The DHCP server package ships with vendor-specific definitions for a few common devices, but more vendor classes can be added at any time.

A vendor class object (and the corresponding definition file) contains these fields:

Field Description
vendor_id A numeric path, where the first element is the IANA-assigned enterprise identifier
for this vendor, followed by one or more numbers (assigned by Weird Solutions) that represent
this specific device model.
vendor_class A string that is used to match the vendor class received from the client (DHCPv4 option 60 or
DHCPv6 option 16/2). For example, if a client sends a vendor class with the text "kazoo", and
there is a vendor class matching this text, the device is assumed to be manufactured by that
vendor_name The full name of the vendor that manufactures this equipment. Used for display purposes when
viewing network devices.
description A description for this vendor. Used for display purposes.

2.12.1. Choosing a vendor_class value

The vendor_class field is the most important part of a DHCPv4 vendor class definition. This is because the text in this field determines how the server identifies the device, and consequently determines whether or not the server is capable of reading device-specific options (option 43 suboptions).

Wildcards can be used to match text in the vendor class field, but you should take care not to make the wildcards match too loosely. For example, if one kind of device sends a vendor class of "kazoo" and another kind of device sends "kazam", having a wildcard entry for kazoo with the text "ka*" would inadvertently match two kinds of devices to one vendor.

You can use the asterisk (*) and question mark (?) characters for wildcard matching. Asterisk matches multiple characters, whereas the question mark matches one character only.

2.12.2. IANA Enterprise Identifiers

IANA enterprise identifiers (EIDs) are unique numbers that are assigned to organizations worldwide by the Internet Assigned Numbers Authority. The IANA website is

The DHCP protocol uses IANA enterprise identifiers to represent specific vendor options. The DHCP server adds further qualifiers to IANA enterprise numbers to denote specific kinds of devices from a single manufacturer. These qualifiers have the form EID/subid.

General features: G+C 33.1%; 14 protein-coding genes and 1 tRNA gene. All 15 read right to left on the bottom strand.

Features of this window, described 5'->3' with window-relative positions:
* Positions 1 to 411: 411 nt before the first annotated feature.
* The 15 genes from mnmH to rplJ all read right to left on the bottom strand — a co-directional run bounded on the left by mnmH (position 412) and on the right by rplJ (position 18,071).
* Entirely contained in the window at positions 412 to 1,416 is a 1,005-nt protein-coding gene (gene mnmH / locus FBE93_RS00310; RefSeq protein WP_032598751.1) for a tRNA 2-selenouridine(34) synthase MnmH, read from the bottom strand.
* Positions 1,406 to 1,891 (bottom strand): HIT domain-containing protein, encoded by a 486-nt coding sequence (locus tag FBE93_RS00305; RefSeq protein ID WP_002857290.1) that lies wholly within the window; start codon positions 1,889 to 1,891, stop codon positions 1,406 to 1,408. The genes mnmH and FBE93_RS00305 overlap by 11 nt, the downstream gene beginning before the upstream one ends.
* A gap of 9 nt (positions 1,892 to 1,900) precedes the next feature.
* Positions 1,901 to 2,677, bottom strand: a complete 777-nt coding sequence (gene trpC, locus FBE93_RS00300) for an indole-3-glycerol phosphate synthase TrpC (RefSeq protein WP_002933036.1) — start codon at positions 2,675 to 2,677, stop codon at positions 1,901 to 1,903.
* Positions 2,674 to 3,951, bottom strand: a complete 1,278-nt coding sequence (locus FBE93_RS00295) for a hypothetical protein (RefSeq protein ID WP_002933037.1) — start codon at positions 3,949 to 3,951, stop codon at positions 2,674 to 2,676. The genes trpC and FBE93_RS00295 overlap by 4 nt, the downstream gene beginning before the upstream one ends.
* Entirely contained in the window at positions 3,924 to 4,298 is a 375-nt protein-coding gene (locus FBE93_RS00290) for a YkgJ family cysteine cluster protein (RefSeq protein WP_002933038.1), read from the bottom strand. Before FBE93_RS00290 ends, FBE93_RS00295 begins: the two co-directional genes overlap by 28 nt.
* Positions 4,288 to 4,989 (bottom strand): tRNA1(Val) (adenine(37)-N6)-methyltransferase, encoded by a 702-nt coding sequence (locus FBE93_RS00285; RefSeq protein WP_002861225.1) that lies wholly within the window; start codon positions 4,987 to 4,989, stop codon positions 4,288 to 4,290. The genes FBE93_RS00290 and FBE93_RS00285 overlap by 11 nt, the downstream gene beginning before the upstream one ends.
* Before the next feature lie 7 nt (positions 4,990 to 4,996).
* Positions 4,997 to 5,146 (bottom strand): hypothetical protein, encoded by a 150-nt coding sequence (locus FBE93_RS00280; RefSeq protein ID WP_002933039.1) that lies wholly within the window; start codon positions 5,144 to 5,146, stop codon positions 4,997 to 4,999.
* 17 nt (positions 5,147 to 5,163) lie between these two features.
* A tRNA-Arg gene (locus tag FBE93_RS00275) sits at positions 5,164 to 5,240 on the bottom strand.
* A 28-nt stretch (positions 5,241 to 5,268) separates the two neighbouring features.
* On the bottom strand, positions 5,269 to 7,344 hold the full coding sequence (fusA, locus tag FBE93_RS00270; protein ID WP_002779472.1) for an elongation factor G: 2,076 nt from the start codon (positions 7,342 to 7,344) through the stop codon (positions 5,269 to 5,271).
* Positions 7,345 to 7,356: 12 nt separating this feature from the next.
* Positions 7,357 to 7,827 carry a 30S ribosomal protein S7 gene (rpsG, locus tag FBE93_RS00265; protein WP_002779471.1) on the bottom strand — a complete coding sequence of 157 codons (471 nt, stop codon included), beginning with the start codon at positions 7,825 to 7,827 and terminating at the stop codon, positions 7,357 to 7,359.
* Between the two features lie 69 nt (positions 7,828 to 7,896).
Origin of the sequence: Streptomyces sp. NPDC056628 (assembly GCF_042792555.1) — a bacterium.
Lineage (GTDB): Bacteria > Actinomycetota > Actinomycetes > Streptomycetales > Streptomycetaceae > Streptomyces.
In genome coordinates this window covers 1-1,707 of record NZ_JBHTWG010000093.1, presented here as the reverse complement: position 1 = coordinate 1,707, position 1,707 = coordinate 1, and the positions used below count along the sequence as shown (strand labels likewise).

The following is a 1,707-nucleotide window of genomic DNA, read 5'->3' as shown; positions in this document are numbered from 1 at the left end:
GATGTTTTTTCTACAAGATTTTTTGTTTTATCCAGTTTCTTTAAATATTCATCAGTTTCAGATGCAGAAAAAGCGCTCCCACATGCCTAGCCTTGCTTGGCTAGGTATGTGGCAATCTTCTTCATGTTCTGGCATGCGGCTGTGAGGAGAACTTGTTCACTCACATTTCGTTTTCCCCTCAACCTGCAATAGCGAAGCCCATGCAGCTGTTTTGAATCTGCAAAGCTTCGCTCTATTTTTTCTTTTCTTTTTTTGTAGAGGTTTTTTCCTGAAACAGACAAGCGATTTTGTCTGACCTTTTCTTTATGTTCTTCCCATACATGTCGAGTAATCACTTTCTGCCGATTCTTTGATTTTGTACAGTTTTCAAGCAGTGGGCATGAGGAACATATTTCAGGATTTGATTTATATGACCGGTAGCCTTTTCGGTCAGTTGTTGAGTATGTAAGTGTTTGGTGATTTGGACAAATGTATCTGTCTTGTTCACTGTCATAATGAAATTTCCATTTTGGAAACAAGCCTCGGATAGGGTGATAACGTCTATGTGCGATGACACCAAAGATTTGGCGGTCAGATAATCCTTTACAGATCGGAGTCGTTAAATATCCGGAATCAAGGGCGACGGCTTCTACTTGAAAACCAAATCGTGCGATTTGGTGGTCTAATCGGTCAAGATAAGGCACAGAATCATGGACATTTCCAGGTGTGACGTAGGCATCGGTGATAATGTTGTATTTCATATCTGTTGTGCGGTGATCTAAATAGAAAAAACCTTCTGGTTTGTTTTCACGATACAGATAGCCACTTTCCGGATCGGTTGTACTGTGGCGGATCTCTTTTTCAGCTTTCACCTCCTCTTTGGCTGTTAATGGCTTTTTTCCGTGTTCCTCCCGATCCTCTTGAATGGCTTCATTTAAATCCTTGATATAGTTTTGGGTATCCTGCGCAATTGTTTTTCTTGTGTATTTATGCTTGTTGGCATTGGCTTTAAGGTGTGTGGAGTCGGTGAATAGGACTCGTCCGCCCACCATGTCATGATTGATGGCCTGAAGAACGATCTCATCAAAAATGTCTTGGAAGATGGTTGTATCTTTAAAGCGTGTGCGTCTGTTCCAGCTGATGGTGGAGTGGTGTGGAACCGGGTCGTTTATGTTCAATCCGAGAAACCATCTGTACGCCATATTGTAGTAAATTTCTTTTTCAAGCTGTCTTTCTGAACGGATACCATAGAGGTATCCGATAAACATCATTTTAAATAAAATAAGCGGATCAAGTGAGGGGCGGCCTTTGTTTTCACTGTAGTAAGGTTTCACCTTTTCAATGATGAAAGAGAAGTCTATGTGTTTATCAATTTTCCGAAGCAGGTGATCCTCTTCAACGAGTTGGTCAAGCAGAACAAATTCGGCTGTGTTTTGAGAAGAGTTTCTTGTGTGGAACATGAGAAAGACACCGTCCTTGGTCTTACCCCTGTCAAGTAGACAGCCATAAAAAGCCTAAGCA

2.12.3. How vendor classes relate to options

Some subencoded options such as DHCPv4 option 43 and DHCPv6 option 17 can contain suboptions that are specific to a particular vendor. When the server receives a packet that contains option 43, for example, it must be able to figure out which vendor’s options are encoded in the payload.

The server does this by simultaneously holding information about many vendor’s options. Vendor’s options are defined in the files found in the oinc4 and oinc6 directories.

When a vendor-specific option (VSO) such as DHCPv4 option 43 is encountered, the server decides what vendor class the device belongs to by matching the option 60 value against a vendor class record, and then looking for vendor-specific options having that vendor identifier. For DHCPv6, the vendor identifier is encoded directly in the VSO option, so the vendor can be immediately identified without an intermediate lookup.

For example, it’s entirely reasonable to declare two options having tagpath 43/1: one option having vendor id 28551, the other having vendor id 35/1. When parsing a received packet, the server will decide which option declaration is appropriate based on the vendor id it used to classify this device.

2.13. Historical packets

The DHCP server can be configured to store historical DHCP packets. The data contained in these stored packets can be used in response to lease queries, by the GUI (for displaying additional device information) or by an expression that computes a current value based on historical information.